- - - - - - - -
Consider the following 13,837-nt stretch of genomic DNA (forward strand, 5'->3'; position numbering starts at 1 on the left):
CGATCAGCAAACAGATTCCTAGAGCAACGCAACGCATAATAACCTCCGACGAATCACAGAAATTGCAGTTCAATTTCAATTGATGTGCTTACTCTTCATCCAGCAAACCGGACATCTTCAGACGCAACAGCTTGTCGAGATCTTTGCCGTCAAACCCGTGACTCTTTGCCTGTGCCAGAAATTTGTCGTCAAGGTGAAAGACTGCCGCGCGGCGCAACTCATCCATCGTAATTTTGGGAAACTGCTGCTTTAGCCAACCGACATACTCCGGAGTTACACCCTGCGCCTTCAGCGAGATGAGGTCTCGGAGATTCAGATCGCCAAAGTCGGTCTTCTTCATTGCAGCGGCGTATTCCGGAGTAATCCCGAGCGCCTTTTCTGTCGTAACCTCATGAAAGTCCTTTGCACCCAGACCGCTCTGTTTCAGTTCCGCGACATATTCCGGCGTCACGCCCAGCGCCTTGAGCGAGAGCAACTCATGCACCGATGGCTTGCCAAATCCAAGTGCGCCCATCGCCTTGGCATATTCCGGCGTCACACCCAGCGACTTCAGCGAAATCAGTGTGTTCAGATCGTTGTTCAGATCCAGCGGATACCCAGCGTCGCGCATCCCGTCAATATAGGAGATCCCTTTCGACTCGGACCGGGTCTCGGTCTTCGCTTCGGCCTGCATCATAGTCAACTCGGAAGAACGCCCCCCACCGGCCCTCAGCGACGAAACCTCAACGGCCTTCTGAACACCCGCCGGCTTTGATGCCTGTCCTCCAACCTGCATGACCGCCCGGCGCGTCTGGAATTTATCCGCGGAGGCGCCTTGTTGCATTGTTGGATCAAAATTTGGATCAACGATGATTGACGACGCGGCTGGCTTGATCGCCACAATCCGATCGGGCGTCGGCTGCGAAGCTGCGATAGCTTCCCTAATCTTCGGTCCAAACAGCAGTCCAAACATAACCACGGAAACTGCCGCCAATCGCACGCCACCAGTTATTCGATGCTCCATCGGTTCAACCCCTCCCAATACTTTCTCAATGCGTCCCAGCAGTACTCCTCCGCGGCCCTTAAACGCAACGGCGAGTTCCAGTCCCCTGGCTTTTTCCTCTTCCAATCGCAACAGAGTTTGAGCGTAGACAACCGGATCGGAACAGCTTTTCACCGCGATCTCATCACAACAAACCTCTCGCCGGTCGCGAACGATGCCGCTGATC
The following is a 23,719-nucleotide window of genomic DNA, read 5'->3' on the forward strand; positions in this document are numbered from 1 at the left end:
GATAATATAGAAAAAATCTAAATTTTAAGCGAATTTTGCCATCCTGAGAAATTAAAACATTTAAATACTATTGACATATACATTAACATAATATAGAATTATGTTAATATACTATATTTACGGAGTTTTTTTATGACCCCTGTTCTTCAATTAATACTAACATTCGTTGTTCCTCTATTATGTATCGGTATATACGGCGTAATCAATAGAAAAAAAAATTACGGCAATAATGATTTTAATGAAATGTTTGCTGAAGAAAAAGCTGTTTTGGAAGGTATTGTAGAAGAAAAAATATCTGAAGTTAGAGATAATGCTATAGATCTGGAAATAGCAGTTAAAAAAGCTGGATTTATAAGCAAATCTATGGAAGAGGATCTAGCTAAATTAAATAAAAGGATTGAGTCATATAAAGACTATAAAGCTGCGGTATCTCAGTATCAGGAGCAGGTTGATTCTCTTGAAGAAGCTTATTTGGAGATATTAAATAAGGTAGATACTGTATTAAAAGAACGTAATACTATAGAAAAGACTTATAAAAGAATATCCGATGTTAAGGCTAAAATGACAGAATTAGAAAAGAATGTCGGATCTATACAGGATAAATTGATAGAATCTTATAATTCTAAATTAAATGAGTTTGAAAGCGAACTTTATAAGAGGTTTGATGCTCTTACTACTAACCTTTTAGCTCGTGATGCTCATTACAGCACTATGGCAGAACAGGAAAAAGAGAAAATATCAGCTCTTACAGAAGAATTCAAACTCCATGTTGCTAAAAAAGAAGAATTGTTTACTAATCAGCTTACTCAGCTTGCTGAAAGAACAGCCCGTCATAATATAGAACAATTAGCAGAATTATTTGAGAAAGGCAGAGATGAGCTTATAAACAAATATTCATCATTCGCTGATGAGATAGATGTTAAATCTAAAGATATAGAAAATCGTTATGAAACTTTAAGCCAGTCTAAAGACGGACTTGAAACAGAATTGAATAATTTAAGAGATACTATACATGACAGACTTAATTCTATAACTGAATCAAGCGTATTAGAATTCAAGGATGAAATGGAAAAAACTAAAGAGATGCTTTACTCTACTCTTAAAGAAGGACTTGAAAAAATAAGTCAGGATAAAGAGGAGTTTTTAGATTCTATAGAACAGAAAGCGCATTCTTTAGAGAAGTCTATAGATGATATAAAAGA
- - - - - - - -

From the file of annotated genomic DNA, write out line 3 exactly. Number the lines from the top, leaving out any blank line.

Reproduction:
The following is a 23,719-nucleotide window of genomic DNA, read 5'->3' on the forward strand; positions in this document are numbered from 1 at the left end: